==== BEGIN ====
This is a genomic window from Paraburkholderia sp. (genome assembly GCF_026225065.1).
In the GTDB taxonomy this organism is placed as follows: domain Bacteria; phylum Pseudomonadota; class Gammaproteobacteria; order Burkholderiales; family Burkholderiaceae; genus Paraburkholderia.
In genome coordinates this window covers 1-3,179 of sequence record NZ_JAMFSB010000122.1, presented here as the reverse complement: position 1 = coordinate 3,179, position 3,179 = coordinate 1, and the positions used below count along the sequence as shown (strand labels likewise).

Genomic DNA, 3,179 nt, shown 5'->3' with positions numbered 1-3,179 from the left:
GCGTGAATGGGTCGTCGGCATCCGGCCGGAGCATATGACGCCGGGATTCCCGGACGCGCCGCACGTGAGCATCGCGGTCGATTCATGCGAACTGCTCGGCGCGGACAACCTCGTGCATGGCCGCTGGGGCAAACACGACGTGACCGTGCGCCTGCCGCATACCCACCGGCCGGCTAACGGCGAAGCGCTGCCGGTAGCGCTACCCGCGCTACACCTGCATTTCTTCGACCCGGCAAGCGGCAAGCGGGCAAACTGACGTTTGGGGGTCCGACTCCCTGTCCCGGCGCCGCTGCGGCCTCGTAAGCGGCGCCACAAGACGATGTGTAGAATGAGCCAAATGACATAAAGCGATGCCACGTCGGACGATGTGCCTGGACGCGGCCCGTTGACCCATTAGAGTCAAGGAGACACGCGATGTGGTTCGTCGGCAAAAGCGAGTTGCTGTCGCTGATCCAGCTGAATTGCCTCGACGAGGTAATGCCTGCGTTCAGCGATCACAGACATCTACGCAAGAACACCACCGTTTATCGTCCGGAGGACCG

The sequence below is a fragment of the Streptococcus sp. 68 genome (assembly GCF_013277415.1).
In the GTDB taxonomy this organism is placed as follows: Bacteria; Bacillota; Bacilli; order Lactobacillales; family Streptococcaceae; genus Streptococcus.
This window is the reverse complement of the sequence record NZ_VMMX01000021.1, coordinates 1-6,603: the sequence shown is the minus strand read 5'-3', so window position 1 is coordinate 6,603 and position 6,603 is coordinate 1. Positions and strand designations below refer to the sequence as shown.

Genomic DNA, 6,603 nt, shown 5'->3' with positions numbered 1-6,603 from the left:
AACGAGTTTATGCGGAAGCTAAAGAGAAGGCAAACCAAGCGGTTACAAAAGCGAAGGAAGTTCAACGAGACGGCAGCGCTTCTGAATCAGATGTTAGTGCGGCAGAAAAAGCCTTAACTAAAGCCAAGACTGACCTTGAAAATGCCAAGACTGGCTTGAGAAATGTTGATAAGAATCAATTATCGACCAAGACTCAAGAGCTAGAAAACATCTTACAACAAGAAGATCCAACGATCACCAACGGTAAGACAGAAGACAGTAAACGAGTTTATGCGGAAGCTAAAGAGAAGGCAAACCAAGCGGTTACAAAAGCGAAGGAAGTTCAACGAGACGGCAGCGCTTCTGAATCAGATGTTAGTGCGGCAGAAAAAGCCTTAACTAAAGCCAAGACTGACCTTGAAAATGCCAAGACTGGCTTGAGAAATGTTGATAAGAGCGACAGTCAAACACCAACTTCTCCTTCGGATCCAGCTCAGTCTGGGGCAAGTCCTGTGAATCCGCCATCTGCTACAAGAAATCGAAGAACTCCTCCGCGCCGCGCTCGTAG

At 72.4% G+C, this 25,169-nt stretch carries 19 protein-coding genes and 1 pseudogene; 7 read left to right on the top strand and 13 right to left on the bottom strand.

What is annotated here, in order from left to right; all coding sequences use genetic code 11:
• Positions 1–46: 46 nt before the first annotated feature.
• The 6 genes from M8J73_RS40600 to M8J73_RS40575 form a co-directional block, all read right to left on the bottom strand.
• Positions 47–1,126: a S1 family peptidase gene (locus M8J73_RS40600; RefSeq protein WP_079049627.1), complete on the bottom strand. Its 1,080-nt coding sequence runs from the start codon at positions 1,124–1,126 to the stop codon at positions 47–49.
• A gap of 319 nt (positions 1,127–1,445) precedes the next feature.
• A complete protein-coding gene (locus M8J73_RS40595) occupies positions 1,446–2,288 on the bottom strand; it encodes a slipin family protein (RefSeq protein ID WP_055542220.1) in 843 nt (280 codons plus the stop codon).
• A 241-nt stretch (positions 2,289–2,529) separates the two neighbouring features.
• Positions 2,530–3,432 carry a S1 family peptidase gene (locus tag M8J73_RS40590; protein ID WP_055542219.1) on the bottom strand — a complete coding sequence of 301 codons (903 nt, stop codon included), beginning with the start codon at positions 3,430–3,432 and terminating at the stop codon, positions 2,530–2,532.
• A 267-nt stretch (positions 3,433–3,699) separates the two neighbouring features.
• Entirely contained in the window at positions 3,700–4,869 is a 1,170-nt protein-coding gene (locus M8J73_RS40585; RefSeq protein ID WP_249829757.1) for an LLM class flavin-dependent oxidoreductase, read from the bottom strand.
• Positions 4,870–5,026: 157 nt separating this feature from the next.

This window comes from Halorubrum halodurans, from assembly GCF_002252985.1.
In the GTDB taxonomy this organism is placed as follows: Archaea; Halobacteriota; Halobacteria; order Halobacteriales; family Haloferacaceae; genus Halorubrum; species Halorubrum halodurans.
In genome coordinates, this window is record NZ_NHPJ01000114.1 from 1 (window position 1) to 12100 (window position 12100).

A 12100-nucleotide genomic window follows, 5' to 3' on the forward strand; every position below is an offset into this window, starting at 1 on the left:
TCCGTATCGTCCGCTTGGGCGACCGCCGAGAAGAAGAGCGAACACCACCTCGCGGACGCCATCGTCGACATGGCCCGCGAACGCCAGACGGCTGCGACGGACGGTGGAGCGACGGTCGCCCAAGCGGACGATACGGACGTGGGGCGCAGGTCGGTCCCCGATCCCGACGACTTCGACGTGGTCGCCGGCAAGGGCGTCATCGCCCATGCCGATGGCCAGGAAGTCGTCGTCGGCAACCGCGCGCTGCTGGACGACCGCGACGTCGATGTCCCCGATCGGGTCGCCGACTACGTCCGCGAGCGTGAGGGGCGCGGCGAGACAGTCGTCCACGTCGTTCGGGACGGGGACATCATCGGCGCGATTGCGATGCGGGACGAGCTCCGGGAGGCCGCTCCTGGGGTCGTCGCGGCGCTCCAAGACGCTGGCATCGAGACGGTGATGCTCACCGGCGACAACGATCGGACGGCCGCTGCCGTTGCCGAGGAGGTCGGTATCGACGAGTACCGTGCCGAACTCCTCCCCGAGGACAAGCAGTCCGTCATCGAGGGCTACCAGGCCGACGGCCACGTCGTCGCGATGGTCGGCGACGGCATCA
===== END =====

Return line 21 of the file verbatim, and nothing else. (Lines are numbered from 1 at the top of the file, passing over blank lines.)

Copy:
• Entirely contained in the window at positions 3,700–4,869 is a 1,170-nt protein-coding gene (locus M8J73_RS40585; RefSeq protein ID WP_249829757.1) for an LLM class flavin-dependent oxidoreductase, read from the bottom strand.